- What are the opportunities for using PB in our own work/community?
- What are the ‘sticky’ points about a PB process and how can we overcome them?
The responses from participants were gathered and what emerged from the discussion was that people believe there are lots of opportunities for PB in their work, yet there remains to be some challenges in terms of overcoming the perception of risk, particularly within mainstream services. Some key learning which was identified by participants was:
- PB takes time! And funding a PB process must take this into consideration
- There are risks, however it is best not to be too concerned about auditing. Participants described a desire to ‘just do it’ and learn along the way
- PB is about more than just the funds, it is about seizing opportunities and thinking about resources as a whole
- It’s very important to consider the participation of those sections of the community who may face additional barriers, e.g. minority communities
- It would be helpful to have a single ‘go-to person’ within councils to support PB processes.
- It’s important not to forget the starting point for communities – they may require support and time to trust in the process – good communication is key to this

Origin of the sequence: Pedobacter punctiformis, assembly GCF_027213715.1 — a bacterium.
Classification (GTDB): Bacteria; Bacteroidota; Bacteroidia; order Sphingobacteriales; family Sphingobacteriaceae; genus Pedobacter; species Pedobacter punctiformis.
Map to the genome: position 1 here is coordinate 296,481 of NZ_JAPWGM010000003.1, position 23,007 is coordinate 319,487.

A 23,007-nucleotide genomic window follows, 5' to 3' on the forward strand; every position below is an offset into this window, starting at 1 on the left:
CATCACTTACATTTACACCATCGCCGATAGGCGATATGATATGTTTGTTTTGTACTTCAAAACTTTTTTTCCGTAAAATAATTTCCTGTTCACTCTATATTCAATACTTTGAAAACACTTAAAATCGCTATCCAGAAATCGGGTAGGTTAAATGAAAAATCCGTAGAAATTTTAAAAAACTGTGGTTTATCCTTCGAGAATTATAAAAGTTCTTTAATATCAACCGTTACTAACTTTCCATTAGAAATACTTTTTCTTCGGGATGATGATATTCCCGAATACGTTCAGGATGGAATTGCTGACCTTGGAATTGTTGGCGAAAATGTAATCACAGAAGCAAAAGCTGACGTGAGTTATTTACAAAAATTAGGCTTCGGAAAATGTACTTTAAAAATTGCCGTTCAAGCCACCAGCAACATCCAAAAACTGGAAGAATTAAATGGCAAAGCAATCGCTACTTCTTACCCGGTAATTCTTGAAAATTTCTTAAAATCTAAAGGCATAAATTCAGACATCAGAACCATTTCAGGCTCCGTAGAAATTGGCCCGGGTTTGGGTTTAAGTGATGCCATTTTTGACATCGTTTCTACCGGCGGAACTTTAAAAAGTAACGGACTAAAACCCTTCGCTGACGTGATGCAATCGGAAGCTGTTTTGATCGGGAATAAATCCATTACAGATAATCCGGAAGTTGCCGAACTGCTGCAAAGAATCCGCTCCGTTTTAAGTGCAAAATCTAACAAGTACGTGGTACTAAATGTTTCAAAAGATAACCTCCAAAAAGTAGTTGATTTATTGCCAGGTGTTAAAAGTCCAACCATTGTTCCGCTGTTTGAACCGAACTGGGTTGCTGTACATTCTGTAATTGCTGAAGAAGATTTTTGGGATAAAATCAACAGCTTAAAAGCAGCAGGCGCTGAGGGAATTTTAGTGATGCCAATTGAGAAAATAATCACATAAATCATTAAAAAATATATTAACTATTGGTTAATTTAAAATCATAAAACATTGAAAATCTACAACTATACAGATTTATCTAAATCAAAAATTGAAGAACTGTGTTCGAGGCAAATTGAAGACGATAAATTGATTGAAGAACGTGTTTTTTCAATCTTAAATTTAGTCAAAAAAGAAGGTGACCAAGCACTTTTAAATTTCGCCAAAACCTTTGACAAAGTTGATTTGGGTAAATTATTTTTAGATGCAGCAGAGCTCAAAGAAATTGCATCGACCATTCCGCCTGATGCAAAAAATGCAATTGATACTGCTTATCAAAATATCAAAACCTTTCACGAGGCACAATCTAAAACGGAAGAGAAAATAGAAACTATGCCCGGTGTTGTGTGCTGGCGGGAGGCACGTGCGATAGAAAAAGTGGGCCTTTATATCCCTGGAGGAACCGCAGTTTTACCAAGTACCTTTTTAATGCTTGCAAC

- It might be helpful to have a single online system for voting in Scotland, based on learning from those what work well, and those that don’t!
The day provided an opportunity for participants to learn from each other to become better informed of what PB is and how it can be used in communities, and to explore some of the challenges and solutions to delivering a PB process. Some comments from the day:
“That was such a clear and useful way to learn about PB- I learned loads, thank you!”
“Very informative and greats advice for us going forward in our community group”
“Really useful information, great speakers and great discussion, feel confident about PB”
The presentations from the PB learning event are now available. Check on the links below.